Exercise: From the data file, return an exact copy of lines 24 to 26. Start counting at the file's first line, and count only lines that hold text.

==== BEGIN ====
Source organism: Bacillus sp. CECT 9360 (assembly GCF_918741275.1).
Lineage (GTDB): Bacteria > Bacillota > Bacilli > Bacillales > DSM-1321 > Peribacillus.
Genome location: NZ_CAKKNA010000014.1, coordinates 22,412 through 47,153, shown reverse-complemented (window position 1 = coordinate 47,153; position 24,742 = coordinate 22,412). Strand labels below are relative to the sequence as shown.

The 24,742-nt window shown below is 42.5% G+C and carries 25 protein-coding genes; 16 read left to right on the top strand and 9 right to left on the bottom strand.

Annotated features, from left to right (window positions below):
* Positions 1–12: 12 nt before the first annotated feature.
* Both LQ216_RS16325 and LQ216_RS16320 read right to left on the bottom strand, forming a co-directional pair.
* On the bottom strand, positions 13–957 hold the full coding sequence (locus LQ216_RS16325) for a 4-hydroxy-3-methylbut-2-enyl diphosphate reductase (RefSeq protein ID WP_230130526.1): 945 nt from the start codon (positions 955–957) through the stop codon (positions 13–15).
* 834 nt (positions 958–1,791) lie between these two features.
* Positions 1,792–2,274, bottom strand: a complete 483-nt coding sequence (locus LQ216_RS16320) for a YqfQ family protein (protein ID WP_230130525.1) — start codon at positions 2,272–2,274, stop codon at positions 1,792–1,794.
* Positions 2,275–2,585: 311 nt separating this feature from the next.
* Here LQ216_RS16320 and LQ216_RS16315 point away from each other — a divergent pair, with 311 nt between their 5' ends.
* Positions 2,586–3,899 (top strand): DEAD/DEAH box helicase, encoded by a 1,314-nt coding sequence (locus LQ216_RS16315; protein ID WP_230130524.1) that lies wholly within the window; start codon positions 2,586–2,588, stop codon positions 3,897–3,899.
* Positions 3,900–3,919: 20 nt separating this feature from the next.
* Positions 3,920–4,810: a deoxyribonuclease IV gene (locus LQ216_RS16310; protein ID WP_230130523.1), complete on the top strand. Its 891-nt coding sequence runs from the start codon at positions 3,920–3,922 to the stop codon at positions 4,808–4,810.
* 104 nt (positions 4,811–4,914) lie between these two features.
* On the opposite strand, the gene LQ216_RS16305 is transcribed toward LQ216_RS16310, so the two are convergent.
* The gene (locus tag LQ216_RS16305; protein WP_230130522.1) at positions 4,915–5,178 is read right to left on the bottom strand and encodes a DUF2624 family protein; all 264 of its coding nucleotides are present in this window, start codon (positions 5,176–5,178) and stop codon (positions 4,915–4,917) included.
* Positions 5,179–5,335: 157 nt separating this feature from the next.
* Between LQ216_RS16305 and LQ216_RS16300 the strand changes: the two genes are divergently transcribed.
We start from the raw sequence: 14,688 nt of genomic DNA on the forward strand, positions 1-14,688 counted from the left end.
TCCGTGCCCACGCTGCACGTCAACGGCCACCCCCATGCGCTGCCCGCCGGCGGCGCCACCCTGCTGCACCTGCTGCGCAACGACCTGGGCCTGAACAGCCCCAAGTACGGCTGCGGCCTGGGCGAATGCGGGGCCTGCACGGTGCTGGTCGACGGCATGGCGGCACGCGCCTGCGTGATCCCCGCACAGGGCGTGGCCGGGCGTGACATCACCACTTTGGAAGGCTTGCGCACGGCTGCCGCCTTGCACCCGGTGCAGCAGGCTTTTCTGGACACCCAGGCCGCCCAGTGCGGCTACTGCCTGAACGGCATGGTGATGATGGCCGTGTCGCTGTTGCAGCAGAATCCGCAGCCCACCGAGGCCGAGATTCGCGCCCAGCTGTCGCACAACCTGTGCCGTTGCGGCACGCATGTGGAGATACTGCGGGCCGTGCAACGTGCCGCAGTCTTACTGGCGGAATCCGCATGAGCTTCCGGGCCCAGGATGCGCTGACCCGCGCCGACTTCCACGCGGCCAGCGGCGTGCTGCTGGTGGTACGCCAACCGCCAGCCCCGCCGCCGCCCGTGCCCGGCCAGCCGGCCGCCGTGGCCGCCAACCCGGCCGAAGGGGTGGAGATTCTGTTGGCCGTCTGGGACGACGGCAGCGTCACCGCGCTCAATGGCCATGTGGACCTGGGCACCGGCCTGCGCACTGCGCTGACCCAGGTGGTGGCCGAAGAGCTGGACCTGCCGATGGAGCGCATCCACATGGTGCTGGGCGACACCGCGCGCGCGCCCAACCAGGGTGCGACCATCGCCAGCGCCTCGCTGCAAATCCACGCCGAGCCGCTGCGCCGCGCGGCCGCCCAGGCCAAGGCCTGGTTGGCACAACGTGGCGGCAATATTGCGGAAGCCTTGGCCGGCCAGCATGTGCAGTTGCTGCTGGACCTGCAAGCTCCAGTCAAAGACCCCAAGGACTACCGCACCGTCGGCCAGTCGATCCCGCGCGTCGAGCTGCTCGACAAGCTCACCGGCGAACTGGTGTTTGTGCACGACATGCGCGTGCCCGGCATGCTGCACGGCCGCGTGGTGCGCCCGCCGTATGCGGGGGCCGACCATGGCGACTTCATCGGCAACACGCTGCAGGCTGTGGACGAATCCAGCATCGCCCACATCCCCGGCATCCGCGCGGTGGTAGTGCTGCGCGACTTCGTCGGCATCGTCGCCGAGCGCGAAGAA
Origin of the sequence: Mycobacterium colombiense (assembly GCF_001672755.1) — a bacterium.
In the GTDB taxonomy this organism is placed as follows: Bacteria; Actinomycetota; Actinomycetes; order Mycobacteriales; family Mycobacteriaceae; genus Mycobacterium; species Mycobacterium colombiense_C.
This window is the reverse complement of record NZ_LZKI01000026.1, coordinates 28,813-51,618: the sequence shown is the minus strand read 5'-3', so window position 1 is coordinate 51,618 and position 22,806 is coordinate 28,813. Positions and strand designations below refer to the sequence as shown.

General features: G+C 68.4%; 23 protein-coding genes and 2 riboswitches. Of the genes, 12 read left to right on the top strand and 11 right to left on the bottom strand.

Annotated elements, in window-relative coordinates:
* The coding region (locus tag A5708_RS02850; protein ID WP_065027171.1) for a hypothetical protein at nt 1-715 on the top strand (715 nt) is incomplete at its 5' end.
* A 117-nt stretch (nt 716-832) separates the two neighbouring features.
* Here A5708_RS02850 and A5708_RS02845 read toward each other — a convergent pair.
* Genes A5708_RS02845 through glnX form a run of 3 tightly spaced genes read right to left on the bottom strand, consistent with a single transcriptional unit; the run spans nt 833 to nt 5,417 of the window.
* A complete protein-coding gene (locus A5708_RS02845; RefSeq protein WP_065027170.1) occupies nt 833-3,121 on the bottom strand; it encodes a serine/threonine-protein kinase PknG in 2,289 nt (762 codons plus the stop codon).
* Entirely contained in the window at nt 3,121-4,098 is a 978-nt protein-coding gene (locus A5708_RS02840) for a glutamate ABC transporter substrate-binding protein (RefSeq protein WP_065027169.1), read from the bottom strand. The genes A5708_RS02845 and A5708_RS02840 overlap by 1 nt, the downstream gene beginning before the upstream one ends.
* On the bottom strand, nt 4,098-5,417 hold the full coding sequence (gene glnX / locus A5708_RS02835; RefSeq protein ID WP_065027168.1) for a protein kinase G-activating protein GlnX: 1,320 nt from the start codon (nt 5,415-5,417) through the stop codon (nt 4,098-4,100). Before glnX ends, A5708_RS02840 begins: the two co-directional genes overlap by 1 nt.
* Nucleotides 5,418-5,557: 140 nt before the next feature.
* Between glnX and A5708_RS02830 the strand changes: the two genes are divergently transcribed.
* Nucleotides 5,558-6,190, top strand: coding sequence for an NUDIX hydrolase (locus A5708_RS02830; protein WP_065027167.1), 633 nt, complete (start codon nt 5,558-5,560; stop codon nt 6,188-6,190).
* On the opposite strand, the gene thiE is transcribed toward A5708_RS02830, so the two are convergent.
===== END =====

In the GTDB taxonomy this organism is placed as follows: Bacteria; Actinomycetota; Actinomycetes; order Mycobacteriales; family Mycobacteriaceae; genus Mycobacterium; species Mycobacterium colombiense_C.
This window is the reverse complement of record NZ_LZKI01000026.1, coordinates 28,813-51,618: the sequence shown is the minus strand read 5'-3', so window position 1 is coordinate 51,618 and position 22,806 is coordinate 28,813. Positions and strand designations below refer to the sequence as shown.

General features: G+C 68.4%; 23 protein-coding genes and 2 riboswitches. Of the genes, 12 read left to right on the top strand and 11 right to left on the bottom strand.